III. We believe, That before the world began God did elect (Eph. 1:4; 1 Thess. 1:4 and 5:9; 2 Thess. 2:13; Rom. 8:30; Eph. 1:5; 1 John 3:1; Gal. 4:4, 5; John 1:12) a certain number of men unto everlasting salvation whom he did predestinate to the adoption of children by Jesus Christ of his own free grace, and according to the good pleasure of his will; and that in pursuance of this gracious design, he did contrive and make a covenant (2 Sam. 23:5; Ps. 89:2, 28, 34; Isa. 42:6) of grace and peace with his son Jesus Christ, on the behalf of those persons; wherein a Saviour (Ps. 89:19; Isa. 49:6) was appointed, and all spiritual (2 Sam. 23:5; Isa. 55:3; Eph. 1:3) blessings provided for them; as also that their (Deut. 33:3; John 6:37, 39 and 10:28, 29; Jude 1) persons, with all their grace (2 Tim. 1:9; Eph. 1:3; Col. 3:3, 4) and glory, were put into the hands of Christ, and made his care and charge.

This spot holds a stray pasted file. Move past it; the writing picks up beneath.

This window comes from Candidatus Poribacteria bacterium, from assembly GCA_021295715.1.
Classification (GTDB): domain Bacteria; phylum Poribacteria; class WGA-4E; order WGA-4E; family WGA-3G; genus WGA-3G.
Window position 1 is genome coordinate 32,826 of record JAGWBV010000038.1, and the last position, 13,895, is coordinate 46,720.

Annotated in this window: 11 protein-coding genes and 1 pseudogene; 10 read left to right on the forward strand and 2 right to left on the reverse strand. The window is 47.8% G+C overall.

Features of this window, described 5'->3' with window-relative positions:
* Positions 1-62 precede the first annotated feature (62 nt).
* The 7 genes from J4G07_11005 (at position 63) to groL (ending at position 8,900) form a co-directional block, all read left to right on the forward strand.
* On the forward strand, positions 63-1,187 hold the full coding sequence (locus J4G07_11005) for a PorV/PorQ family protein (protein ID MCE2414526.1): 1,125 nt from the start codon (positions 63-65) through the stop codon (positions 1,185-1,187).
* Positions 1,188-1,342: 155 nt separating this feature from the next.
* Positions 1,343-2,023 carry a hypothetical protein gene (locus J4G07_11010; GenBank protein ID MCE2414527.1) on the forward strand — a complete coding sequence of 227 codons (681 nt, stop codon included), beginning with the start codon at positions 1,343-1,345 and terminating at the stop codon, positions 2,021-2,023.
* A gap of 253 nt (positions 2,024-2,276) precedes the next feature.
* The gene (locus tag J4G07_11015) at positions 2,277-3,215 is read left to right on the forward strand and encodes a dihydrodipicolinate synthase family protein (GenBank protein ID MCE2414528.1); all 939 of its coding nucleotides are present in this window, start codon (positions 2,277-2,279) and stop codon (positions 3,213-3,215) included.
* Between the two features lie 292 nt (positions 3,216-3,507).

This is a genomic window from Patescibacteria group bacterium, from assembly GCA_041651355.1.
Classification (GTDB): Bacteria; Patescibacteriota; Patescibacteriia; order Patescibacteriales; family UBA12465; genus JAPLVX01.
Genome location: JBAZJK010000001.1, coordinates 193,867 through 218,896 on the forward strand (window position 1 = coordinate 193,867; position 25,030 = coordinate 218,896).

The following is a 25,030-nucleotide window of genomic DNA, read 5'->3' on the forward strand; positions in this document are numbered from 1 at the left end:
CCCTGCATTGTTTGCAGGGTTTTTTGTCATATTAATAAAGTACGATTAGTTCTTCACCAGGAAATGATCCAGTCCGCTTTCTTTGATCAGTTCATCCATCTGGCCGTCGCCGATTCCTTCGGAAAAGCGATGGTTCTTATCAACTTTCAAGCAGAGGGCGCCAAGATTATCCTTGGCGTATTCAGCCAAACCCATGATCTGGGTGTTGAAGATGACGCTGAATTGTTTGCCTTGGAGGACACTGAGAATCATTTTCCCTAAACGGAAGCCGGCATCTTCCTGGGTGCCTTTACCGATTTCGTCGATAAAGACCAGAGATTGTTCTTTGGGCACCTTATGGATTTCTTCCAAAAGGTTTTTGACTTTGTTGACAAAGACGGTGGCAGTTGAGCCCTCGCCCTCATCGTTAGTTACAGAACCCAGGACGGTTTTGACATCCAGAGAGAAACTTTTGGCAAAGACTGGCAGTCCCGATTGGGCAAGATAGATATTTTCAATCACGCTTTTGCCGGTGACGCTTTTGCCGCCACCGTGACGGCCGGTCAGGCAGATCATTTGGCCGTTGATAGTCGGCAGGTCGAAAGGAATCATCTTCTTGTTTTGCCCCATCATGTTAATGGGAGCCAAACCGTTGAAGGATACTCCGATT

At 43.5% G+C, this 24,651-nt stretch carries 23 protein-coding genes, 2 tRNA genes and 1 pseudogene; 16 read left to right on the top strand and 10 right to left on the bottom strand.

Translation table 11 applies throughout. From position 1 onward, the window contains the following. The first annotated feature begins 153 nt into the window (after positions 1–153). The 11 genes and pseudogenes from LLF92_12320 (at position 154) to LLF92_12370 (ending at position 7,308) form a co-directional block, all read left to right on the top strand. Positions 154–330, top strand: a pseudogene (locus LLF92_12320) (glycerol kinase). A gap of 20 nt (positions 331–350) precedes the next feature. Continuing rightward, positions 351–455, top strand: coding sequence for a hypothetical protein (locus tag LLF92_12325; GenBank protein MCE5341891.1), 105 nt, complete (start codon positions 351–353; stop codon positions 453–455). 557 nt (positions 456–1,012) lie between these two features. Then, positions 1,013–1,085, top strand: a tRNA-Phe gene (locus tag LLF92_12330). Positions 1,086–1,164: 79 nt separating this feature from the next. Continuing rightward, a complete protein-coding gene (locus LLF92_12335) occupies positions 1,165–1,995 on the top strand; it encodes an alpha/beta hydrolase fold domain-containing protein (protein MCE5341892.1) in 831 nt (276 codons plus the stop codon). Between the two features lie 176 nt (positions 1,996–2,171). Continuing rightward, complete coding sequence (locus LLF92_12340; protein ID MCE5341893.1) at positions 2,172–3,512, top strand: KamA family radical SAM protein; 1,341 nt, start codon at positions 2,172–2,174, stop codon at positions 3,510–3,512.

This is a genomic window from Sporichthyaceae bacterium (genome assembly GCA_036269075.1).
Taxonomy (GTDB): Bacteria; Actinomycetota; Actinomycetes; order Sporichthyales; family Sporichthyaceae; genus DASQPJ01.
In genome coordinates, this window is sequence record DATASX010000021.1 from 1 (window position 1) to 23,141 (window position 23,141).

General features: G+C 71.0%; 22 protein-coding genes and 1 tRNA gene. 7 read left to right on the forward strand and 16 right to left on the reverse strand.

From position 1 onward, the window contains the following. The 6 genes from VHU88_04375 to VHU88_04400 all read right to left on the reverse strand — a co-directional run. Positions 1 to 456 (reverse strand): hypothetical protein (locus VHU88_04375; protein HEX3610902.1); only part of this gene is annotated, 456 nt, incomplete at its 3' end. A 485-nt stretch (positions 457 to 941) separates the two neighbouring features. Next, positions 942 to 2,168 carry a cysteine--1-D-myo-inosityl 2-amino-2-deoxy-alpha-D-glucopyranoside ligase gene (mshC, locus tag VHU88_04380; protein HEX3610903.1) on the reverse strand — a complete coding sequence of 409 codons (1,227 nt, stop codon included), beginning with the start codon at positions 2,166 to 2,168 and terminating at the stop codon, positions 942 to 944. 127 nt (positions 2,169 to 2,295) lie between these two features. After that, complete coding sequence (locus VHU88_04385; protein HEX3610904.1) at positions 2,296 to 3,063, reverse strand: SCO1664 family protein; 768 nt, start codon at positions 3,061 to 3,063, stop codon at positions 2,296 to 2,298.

IV. We believe, That God created the first man, Adam, after his image, and in his likeness, an upright, holy, and innocent creature, capable of serving and glorifying him: (Gen. 1:26, 27; Eccl. 7:29; Ps. 8:5) but he sinning, all his posterity sinned in him, and came short of the glory of God; (Rom. 5:12 and 3:23) the guilt of whose sin is imputed; (Rom. 5:12, 14, 18, 19; 1 Cor. 15:22; Eph. 2:3) and a corrupt nature derived to all his offspring descending from him by ordinary and natural generation: (Job 14:4; Ps. 51:5; John 3:6; Ezek. 16:4-6) that they are by their first birth carnal and unclean; averse to all that is good, incapable of doing any, and prone to every (Rom. 8:7, 8 and 3:10-12; Gem 6:5) sin: and are also by nature children of wrath, and under a sentence of condemnation; (Eph. 2:3; Rom. 5:12, 18) and so are subject, not only to a corporal death, (Gen. 2:7; Rom. 5:12, 14; Heb. 9:27) and involved in a moral one, commonly called spiritual; (Matthew 8:21; Luke 15:24, 32; John 5:25; Eph. 3:1) but are also liable to an eternal death, (Rom. 5:18 and 6:23; Eph. 2:3) as considered in the first Adam, fallen and sinners; from all which there is no deliverance, but by Christ, the second Adam. (Rom. 6:23 and 7:24, 25 and 8:2; 2 Tim. 1:10; 1 Cor. 15:45, 47)